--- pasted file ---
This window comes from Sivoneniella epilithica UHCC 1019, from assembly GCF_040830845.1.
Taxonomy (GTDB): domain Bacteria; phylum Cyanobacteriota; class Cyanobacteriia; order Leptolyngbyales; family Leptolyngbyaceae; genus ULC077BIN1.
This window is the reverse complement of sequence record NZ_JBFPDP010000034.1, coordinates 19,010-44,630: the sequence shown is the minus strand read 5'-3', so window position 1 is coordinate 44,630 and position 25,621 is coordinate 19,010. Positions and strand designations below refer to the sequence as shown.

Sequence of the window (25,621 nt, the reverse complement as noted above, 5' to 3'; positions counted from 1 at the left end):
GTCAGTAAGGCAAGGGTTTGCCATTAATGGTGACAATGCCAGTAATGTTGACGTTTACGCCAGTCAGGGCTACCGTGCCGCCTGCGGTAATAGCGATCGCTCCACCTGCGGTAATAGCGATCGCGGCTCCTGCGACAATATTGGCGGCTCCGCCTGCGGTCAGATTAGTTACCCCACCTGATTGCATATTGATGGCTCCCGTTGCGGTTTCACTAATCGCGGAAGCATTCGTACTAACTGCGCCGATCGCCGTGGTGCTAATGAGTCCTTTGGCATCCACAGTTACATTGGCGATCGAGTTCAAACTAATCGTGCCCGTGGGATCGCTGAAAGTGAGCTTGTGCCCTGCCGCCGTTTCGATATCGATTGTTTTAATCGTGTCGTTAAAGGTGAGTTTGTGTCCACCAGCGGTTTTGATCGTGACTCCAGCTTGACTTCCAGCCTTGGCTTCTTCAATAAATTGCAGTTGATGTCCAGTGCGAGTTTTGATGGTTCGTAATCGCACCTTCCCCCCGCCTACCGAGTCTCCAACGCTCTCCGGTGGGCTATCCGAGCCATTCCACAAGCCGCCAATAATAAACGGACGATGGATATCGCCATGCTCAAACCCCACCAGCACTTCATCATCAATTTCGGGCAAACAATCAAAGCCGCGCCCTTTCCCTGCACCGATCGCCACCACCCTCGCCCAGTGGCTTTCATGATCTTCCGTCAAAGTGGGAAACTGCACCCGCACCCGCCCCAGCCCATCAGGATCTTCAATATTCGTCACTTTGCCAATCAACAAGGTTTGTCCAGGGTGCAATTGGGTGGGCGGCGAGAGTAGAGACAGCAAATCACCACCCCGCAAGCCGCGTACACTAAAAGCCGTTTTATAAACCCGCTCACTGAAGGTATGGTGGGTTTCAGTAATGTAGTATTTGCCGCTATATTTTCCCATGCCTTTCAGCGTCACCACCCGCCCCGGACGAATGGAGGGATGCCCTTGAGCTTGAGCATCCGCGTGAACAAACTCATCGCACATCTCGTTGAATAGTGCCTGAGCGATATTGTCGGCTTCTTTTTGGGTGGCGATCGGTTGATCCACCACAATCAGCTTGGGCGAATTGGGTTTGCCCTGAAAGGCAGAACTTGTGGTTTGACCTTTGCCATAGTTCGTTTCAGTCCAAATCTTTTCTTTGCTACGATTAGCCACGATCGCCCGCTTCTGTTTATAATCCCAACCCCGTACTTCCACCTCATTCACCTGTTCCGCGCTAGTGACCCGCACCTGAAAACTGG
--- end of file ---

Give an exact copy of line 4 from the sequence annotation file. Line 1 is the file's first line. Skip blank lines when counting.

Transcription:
Sequence of the window (25,621 nt, the reverse complement as noted above, 5' to 3'; positions counted from 1 at the left end):